As noted in a comment in the last post, those who balk at diving into Iain McGilchrist’s lengthier book The Master and His Emissary: The Divided Brain and the Making of the Western World will be pleased to know that McGilchrist has published a precis of the book as an e-book entitled The Divided Brain and the Search for Meaning, which is available through the usual online sources. This is a 10,000 word essay. It’s quite inexpensive, and all the core themes and ideas from the lengthier book are presented in the essay. It’s a good synopsis of what’s in the book.
As noted earlier, I don’t think we can appreciate fully the nature of contemporary events (or much of history for that matter) without reference to neurodynamics and brain asymmetry as described by McGilchrist, inclusive of the emergence of “ecology” and the bearing of that on the meaning of Jean Gebser’s “mutation” towards the integral consciousness. Ecologics or ecodynamics is one of the manifestations of this mutation. And it is somewhat surprising, then, that it isn’t raised in McGilchrist’s book, which takes a rather pessimistic tone about the human prospect.
“The older tension in human affairs between conservative and liberal based on social orientation is being replaced with the tension between developers and ecologists based on orientation toward the natural world. This new tension is becoming the primary tension in human affairs.” — Thomas Berry, The Great Work (p. 107).
I know there will be (and even is) a temptation to associate left and right, or liberal and conservative orientations, with the divided brain. There is even some of this evident in McGilchrist, largely owing to his intellectual commitment to Hegelian dialectics, which I critiqued in an earlier review of aspects of The Master and his Emissary. But if you watch Jill Bolte-Taylor’s TED talk closely, you will see that “left” and “right” are interpretations of the left-hemisphere alone and are not really all that relevant to brain bilateralism.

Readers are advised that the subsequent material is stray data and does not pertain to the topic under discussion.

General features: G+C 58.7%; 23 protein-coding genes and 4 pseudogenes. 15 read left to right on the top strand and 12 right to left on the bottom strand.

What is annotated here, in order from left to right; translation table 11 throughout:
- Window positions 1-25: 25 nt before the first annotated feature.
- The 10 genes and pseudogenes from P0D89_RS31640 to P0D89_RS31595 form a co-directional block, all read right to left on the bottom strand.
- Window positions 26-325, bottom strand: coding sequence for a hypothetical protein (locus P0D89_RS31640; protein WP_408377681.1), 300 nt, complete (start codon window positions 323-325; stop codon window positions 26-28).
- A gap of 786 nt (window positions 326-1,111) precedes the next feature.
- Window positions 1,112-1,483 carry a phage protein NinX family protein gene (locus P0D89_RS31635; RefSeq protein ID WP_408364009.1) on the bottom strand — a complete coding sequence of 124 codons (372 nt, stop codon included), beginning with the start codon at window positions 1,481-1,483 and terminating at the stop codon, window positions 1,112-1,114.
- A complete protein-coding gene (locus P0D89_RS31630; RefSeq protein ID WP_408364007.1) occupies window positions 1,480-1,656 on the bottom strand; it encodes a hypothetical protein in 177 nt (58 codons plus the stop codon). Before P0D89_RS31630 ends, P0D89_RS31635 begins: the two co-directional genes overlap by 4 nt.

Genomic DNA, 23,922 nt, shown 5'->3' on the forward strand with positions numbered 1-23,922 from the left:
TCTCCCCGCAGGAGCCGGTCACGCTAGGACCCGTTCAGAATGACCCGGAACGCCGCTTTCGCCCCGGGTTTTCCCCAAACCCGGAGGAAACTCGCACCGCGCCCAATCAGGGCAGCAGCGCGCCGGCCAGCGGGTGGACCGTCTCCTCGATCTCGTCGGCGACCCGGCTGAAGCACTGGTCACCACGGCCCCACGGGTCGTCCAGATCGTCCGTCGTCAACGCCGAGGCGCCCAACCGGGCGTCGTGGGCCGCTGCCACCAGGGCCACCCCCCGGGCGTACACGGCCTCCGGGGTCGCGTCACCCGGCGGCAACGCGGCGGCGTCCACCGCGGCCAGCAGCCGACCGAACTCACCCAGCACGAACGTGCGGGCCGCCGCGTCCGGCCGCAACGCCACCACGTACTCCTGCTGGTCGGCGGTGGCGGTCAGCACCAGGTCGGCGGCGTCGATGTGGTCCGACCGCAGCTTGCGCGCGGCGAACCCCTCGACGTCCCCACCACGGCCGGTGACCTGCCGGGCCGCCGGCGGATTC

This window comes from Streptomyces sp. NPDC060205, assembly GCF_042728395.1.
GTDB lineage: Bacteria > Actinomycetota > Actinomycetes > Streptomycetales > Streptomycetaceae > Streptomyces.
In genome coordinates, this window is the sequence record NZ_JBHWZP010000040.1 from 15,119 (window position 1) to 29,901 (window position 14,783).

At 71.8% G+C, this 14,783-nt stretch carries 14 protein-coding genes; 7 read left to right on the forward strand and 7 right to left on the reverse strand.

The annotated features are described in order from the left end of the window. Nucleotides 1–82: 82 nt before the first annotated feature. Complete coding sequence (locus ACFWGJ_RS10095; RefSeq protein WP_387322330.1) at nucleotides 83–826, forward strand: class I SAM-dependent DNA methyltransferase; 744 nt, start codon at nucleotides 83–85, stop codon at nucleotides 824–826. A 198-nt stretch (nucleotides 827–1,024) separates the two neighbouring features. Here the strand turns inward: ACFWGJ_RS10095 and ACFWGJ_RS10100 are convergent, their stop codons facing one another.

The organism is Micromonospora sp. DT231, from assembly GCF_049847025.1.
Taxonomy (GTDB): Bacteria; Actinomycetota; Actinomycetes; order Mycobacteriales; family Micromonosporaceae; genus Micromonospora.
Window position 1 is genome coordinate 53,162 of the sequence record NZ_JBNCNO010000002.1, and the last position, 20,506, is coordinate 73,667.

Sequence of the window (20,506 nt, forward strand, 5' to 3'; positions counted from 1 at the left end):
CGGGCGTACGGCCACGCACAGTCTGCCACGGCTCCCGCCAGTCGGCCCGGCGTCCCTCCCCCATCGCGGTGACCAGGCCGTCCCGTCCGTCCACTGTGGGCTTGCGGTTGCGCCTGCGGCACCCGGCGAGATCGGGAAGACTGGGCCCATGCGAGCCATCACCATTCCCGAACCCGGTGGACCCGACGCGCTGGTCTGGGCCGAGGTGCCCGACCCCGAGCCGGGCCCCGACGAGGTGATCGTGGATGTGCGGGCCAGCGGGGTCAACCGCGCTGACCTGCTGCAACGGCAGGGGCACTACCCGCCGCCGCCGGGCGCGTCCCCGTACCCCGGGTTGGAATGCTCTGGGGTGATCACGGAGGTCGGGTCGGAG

On the other hand, I do think that Berry is quite right, and that the political tension between “developers” (or those more broadly that Nietzsche contemptuously dismissed as “the Improvers of mankind”) and “ecologists” is related to brain bilateralism.
Upon Ed Levin’s earlier prompting, I dug out Thomas Berry’s books that had been idling unread in my bookshelf — The Dream of the Earth and The Great Work. I have begun with The Great Work, and I’m very pleased to have discovered this book. Not only is it a fine illustration of what Nietzsche means by “Be true to the Earth!”, Berry also is, in my estimation, a very good approximation — an evident precusor, an incipient manifestation — to what Jean Gebser anticipated as “the integral consciousness”. These two themes of fidelity to the Earth and self-transcendence (and also what I’ve called “the return of the native”) come together in Berry in a remarkable way, even though neither Nietzsche nor Gebser are referenced in the text of The Great Work at all.
The rocker, Henry Rollins — whose look of square-jawed determination suggests the “universal soldier” rather than the sensitive artist that he is — has written an interesting piece that appears in today’s Guardian: “Our species is a ruinous pain in the ass“. It is, for me, an interesting piece not only because it speaks to that mood of bad conscience and suicidal self-loathing and near despair afflicting the human species (that Nietzsche so aptly described in the opening pages of his Thus Spake Zarathustra), but also because it is so rich in what it does not say.
Yes, it is kind of nihilistic in its mood of human self-loathing and “self-disgust” (for here Rollins is not speaking of himself alone, but as an agent of the species itself), but “between the lines” one also reads a longing, a yearning, a higher aspiration for self-transcendence that somehow seems frustrated by “reality”. And in this too, Rollins simply speaks as a representative of the species also. Here, in this one man, is an embodied example of Gebser’s “double-movement” of the times — the pendulum swing between a great “No” and a great “Yes” to existence. It’s the mood that I once put into a riddle: “Everything is as it should be. Nothing is as it could be.”